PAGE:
[36] To argue for interest from the date the cause of action accrued the plaintiff relies on Sullavan & Anor v Teare[10] where the Court of Appeal applied the High Court case of Commonwealth of Australia v Cornwell.[11] In that case it was held:

“However, to show the existence of a completely constituted cause of action in negligence, a plaintiff must be able to show duty, breach, and damage caused by the breach; accordingly, in the ordinary case, it is at the time when that damage is sustained that the cause of action ‘first accrues’ for the purposes of a provision such as s 11 of the Limitation Act [1985 (ACT)].

[37] It seems uncontroversial that a cause of action in negligence accrues not at the time the damage is first observed but at the time the damage was sustained. In my view it is difficult to ascertain the precise point in time that damage to the plaintiff’s crops occurred. I have determined that a duty existed and a breach occurred on 15 December 2005 but the damage may have occurred at a point after 15 December 2005. The evidence also indicates that due to the damage, the picking of cotton affected by the spraying was delayed.

[38] Given the wide discretion conferred by s 47 of the Supreme Court Act I consider that it is reasonable that interest accrue from the date from which the Geldards suffered as a result of lost payments from the season of damaged crops. This is in accordance with the principles underlying the award of interest as espoused by McPherson JA in Interchase.

Indemnity Costs

[51] The defendants’ essential argument is that the crucial expert report, namely Mr Gordon’s amended report, “upon which liability ultimately rested” was not tendered until the third day of trial and therefore their rejection of the plaintiff’s offer was not unreasonable in the circumstances.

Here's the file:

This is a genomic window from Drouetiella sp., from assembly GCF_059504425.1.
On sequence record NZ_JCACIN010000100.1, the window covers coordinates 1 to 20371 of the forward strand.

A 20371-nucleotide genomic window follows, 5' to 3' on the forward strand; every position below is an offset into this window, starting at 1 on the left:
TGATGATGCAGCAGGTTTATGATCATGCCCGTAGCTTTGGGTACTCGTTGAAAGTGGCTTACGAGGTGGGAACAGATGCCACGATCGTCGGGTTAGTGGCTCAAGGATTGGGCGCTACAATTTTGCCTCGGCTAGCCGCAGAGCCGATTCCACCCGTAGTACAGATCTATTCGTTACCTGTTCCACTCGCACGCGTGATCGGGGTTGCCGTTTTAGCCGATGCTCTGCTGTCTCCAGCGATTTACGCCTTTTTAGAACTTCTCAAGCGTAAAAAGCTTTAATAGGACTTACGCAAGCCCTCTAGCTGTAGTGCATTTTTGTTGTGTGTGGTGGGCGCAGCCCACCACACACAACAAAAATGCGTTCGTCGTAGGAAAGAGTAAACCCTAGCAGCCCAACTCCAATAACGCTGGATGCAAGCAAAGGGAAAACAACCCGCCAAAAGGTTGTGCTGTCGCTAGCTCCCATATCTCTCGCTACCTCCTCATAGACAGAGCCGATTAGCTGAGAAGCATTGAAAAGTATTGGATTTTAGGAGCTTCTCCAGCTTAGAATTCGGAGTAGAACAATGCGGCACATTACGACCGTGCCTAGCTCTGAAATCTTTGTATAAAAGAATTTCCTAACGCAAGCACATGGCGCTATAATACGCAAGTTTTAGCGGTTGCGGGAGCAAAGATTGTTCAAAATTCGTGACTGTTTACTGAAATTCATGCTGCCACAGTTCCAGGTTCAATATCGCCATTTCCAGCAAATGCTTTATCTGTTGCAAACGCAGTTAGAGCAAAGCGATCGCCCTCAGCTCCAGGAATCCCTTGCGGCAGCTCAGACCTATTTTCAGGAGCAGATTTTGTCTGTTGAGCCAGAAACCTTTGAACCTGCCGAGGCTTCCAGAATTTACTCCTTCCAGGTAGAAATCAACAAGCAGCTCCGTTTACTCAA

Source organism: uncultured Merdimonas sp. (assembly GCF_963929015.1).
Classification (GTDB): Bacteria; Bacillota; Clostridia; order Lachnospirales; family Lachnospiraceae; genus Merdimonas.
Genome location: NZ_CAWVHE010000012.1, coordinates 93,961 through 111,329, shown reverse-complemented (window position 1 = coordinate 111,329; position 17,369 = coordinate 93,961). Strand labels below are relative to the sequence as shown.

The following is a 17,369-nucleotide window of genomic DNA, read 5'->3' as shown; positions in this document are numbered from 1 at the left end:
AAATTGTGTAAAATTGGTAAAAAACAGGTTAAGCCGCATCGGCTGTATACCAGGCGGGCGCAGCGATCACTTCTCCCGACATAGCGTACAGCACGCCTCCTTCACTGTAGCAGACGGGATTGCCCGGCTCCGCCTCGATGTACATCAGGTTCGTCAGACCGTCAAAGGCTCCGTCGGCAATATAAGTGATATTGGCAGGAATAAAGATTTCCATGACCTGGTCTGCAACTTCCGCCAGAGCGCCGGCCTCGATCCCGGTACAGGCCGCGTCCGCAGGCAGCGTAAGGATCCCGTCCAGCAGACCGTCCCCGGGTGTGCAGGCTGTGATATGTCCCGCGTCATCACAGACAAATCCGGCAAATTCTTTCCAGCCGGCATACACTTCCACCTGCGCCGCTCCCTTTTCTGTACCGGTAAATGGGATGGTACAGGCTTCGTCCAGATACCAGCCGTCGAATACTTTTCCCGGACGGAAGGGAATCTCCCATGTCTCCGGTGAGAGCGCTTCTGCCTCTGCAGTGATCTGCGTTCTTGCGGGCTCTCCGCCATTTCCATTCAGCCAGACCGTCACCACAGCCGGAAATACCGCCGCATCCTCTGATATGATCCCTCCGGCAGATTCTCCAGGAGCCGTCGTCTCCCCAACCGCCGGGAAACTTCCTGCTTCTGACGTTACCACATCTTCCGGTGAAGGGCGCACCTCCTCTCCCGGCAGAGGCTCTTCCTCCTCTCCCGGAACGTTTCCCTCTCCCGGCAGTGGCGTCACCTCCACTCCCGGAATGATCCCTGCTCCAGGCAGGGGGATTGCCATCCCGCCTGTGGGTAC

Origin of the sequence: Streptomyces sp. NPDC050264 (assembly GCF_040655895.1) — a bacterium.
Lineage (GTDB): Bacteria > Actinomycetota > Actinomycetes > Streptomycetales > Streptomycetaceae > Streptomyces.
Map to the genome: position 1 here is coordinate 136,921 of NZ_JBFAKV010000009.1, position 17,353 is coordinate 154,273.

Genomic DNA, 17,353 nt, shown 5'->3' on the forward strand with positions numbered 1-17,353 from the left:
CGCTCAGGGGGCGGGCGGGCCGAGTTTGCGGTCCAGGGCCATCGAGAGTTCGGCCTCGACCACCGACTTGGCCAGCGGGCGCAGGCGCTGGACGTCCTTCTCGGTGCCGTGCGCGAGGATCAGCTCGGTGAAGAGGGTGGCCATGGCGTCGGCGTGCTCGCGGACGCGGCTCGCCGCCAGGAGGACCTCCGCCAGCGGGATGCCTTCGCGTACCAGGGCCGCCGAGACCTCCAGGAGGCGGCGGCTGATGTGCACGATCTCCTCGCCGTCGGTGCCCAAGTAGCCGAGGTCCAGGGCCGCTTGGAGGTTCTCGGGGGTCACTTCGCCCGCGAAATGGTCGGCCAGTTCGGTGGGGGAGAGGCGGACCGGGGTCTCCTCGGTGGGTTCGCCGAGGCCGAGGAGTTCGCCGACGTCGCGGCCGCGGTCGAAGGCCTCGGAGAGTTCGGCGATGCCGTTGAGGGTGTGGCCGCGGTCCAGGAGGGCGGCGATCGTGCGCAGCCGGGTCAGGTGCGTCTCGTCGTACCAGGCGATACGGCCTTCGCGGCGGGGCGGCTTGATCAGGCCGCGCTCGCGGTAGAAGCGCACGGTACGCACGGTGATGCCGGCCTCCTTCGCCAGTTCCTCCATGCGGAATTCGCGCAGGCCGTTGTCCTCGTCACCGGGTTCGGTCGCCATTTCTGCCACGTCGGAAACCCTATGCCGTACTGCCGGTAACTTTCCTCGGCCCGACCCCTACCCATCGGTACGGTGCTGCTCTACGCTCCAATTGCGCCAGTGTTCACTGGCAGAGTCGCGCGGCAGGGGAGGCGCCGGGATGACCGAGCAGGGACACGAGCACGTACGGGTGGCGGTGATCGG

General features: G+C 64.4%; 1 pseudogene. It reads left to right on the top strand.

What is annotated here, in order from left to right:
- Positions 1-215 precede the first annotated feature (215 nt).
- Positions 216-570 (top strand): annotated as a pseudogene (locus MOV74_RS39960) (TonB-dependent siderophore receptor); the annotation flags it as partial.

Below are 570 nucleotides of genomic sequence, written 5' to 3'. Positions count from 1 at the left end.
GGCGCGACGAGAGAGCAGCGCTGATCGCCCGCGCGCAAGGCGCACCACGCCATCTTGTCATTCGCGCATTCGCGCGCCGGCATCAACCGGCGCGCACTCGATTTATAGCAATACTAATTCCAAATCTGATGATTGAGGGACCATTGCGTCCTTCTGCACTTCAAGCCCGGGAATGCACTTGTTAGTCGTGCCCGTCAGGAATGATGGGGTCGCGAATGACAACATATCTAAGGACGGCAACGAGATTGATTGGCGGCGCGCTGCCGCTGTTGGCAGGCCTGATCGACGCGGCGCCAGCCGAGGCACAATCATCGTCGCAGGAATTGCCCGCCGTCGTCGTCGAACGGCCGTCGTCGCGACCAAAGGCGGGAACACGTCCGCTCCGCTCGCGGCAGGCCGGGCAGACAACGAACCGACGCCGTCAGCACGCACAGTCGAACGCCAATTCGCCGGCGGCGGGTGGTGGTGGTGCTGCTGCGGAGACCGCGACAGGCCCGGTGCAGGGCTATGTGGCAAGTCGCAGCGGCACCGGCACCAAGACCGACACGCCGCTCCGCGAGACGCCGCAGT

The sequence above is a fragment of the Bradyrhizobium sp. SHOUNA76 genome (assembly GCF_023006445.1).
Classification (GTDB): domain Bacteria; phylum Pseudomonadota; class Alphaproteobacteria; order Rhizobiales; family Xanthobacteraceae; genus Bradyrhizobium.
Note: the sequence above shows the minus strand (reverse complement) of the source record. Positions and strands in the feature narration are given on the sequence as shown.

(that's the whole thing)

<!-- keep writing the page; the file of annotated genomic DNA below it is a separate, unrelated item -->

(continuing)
[52] Ultimately I accept the defendants’ arguments in this regard. I consider that Gordon’s Report was a report of great significance. This was a long and complex trial involving almost 10 days of evidence. This expert report was delivered late, essentially on the morning of trial. It was a complex report involving computer modelling. It was incorrect in its calculations, and in fact patently so, by an error of ten. The final report was delivered on day three of the trial. That report was significantly different to the original report. In the end a great deal of reliance was placed on that report in relation to whether the chemicals could have travelled the required distance.

[53] I consider therefore that at the time the offer to settle was delivered the sixth and eighth defendants did not have the benefit of this significant document and could not therefore appropriately assess the offer to settle in light of the contents of that Report. As Ashley J held in Simonovski v Bendigo Bank Ltd (No 2):[15]

“In my opinion it is important that, when an offer is made, and during the period when it remains open for consideration, the offeree then has in its possession all the material from the opposing party to which it is entitled, whether by operation of the Rules or by order of the Court. An offeree should not be obliged to consider an offer whilst ignorant of required detail of the offeror’s case.”

[54] Significantly, in Castro v Hillery[16] Williams JA held: